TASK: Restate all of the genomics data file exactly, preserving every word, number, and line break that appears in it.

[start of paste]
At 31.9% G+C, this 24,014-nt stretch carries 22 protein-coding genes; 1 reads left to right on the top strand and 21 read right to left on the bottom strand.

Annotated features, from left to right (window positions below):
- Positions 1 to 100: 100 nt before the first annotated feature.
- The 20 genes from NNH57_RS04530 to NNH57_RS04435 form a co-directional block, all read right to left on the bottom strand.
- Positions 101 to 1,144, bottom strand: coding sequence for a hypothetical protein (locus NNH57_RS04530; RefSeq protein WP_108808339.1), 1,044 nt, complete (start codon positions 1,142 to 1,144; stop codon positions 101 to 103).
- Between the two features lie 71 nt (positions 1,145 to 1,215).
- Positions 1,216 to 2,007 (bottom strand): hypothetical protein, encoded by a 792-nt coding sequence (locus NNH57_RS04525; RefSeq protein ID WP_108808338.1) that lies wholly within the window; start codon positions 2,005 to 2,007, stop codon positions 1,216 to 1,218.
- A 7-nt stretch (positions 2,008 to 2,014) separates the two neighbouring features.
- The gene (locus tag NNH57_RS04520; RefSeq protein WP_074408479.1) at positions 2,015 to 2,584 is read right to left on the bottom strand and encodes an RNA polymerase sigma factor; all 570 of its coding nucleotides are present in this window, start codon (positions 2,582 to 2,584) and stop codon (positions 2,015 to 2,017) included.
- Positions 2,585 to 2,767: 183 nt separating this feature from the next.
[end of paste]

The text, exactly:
At 31.9% G+C, this 24,014-nt stretch carries 22 protein-coding genes; 1 reads left to right on the top strand and 21 read right to left on the bottom strand.

Annotated features, from left to right (window positions below):
- Positions 1 to 100: 100 nt before the first annotated feature.
- The 20 genes from NNH57_RS04530 to NNH57_RS04435 form a co-directional block, all read right to left on the bottom strand.
- Positions 101 to 1,144, bottom strand: coding sequence for a hypothetical protein (locus NNH57_RS04530; RefSeq protein WP_108808339.1), 1,044 nt, complete (start codon positions 1,142 to 1,144; stop codon positions 101 to 103).
- Between the two features lie 71 nt (positions 1,145 to 1,215).
- Positions 1,216 to 2,007 (bottom strand): hypothetical protein, encoded by a 792-nt coding sequence (locus NNH57_RS04525; RefSeq protein ID WP_108808338.1) that lies wholly within the window; start codon positions 2,005 to 2,007, stop codon positions 1,216 to 1,218.
- A 7-nt stretch (positions 2,008 to 2,014) separates the two neighbouring features.
- The gene (locus tag NNH57_RS04520; RefSeq protein WP_074408479.1) at positions 2,015 to 2,584 is read right to left on the bottom strand and encodes an RNA polymerase sigma factor; all 570 of its coding nucleotides are present in this window, start codon (positions 2,582 to 2,584) and stop codon (positions 2,015 to 2,017) included.
- Positions 2,585 to 2,767: 183 nt separating this feature from the next.